HAVANA (AP) — A U.S. government contractor went on trial in Cuba on Friday in a case sure to have a profound impact on relations between the Cold War enemies.
Alan Gross faced a possible 20-year sentence for “acts against the integrity and independence” of Cuba. The 61-year-old Maryland native was working for the Bethesda-based Development Associates International on a USAID-program that promotes democracy when he was arrested in December 2009.
His family, and U.S. and company officials, said he was bringing communications equipment to Cuba’s 1,500-strong Jewish community. Cuban Jewish groups denied having anything to do with him, and there was speculation some Cuban Jewish leaders would testify against him.
Gross’s wife, Judy, and lawyer Peter J. Kahn arrived by foot at the courthouse in a converted residential mansion in Havana’s once-prosperous 10 de Octubre neighborhood, and were later seen sipping water in the court garden during a midday recess before the trial resumed. American consular officials were also at the court as observers. They did not speak to reporters, who were kept some distance away across a narrow street.
The trial — closed to the media — was expected to be over in a day or two, with a verdict announced immediately thereafter. Sentencing, should Gross be convicted, would likely come about two weeks later.
In Washington, Secretary of State Hillary Rodham Clinton said the U.S. government was “deeply concerned” about Gross’ fate.
“He has been unjustly jailed for far too long,” she said. “We call on the government of Cuba to release him and unconditionally allow him to leave Cuba and return to his family, to bring an end to his long ordeal.”
The proceeding offered Cuba a chance to highlight Washington-backed democracy-building efforts like the one Gross was working on, which Havana says are designed to topple the government.
Washington spends more than $40 million a year on the programs, with USAID controlling most of that and doling out the work to subcontractors.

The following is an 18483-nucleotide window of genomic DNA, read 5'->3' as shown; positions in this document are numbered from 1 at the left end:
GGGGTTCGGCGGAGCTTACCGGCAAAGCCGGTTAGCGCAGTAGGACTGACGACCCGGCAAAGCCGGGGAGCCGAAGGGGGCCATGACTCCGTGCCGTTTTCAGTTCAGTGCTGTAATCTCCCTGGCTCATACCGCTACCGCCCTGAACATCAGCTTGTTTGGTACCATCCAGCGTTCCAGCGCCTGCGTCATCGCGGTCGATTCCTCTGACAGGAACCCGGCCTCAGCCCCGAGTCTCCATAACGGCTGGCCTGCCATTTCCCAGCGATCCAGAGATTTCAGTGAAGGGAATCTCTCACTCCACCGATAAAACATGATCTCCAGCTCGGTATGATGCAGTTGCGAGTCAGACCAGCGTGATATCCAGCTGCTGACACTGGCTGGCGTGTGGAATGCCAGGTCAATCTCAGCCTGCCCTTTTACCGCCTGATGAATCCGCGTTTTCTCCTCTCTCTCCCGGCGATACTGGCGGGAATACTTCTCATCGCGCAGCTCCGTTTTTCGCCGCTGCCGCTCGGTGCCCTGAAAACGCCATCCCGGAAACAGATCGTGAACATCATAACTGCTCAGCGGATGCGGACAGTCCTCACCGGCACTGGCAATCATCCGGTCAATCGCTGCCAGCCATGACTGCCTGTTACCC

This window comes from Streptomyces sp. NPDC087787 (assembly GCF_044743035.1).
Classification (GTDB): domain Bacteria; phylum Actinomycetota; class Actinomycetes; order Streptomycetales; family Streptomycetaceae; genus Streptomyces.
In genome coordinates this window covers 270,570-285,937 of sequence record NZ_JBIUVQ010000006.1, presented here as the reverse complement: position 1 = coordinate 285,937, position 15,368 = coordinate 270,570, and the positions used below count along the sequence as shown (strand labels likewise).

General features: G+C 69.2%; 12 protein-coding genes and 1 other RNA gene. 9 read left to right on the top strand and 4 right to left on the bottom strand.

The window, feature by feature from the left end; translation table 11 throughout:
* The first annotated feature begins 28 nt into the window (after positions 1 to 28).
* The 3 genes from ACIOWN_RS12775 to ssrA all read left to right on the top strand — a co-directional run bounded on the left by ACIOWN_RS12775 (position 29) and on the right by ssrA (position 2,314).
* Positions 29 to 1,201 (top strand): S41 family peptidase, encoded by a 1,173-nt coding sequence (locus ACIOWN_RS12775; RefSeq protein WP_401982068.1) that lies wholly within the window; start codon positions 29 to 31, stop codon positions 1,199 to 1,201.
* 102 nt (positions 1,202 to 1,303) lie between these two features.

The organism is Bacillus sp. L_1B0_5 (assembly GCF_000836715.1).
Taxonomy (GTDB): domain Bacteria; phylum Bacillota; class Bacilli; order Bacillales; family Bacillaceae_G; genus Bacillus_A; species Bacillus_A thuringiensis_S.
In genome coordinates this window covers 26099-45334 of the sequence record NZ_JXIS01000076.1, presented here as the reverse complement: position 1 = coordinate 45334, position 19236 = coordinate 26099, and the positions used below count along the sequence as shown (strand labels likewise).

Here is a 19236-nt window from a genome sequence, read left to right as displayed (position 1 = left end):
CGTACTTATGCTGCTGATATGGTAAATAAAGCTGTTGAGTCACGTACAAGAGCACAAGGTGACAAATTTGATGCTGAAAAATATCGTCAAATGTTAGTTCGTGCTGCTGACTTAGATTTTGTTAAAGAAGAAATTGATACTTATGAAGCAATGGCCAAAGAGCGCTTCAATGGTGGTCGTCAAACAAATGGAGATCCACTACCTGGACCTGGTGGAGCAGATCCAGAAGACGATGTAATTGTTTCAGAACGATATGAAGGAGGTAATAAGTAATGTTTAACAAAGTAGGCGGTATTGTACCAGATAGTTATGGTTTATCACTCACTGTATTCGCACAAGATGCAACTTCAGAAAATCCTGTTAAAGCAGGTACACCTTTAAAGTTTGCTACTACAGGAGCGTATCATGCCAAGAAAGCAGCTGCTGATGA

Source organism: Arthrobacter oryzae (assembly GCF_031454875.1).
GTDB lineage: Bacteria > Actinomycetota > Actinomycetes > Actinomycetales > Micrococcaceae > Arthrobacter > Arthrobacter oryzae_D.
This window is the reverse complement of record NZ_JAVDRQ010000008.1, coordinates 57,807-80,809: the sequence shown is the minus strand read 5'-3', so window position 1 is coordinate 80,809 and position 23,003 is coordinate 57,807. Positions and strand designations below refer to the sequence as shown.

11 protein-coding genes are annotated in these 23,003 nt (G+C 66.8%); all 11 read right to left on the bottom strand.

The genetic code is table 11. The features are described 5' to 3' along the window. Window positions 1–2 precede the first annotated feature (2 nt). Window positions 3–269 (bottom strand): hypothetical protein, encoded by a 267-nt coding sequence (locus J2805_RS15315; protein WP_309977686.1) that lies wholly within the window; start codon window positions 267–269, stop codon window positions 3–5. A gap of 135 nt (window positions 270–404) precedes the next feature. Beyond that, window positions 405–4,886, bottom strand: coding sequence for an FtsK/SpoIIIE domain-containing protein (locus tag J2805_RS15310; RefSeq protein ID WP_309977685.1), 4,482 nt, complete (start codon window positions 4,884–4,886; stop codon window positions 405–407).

Development Associates International, or DAI, was awarded a $4.5 million contract for the program in which Gross was involved, and Gross reportedly was paid more than a half million dollars himself, despite the fact he spoke little Spanish and had no history of working in Cuba. Gross traveled to the island several times over a short period on a tourist visa, apparently raising Cuban suspicions.
The programs have also been criticized repeatedly in congressional reports as being wasteful and ineffective. In March 2010, Sen. John Kerry, a Democrat from Massachusetts, and Democratic Rep. Howard Berman of California — both longtime critics of Washington’s 48-year trade embargo on Cuba — temporarily held up new funding in the wake of Gross’ arrest. The money has begun flowing again, though U.S. officials say DAI is no longer part of the program.
A senior congressional aide with knowledge of the USAID programs told The Associated Press the Cuba effort — which was ramped up under the Bush administration with the goal of promoting “regime change” on the island — was on autopilot by the time President Barack Obama took office.
“Neither the State Department nor USAID knew who all of these people were or what they were doing in the name of the US government and with US taxpayer money,” he said, adding that oversight was insufficient to tell whether the programs were effective.
He said the contractors themselves designed and evaluated the programs and determined whether they were doing a good job.
“They had the mandate, the money, and political advocates in Congress,” he said.
The aide, who agreed to discuss the matter only if not quoted by name because he was not authorized to discuss the programs with the media, said that “to this day” it is not clear who Gross was working with in Cuba.
Cuban authorities had not spoken publicly about the case against Gross. But a video that surfaced days before the charges were announced indicated prosecutors would likely argue that the USAID programs amounted to an attack on the island’s sovereignty.
Judy Gross has appealed to Cuba to release her husband on humanitarian grounds, noting that the couple’s 26-year-old daughter, Shira, is suffering from cancer and that Gross’s elderly mother is also very ill.
On a blog she started to track her cancer treatment, Shira Gross asks followers to keep her father in their thoughts.
“G-d listens to our prayers, so please pray for his release,” she wrote in an entry posted Thursday.
As recently as January, a senior U.S. State Department official said she had been given signals by the Cuban government that Gross would be sent home soon following a trial. American officials were taken aback when — a few weeks later — prosecutors said they were seeking a 20-year jail term.
Phil Peters, a longtime Cuba expert who is vice president of the Arlington, Virginia-based Lexington Institute, said he saw Cuba freeing Gross soon, despite the fact prosecutors were seeking such a stiff sentence.
“The odds are the guy is going to get convicted, that’s not hard to predict,” he said. “But I don’t believe that the Cuban government has an interest in holding him in jail for the long term.”
(Copyright 2011 by The Associated Press. All Rights Reserved.)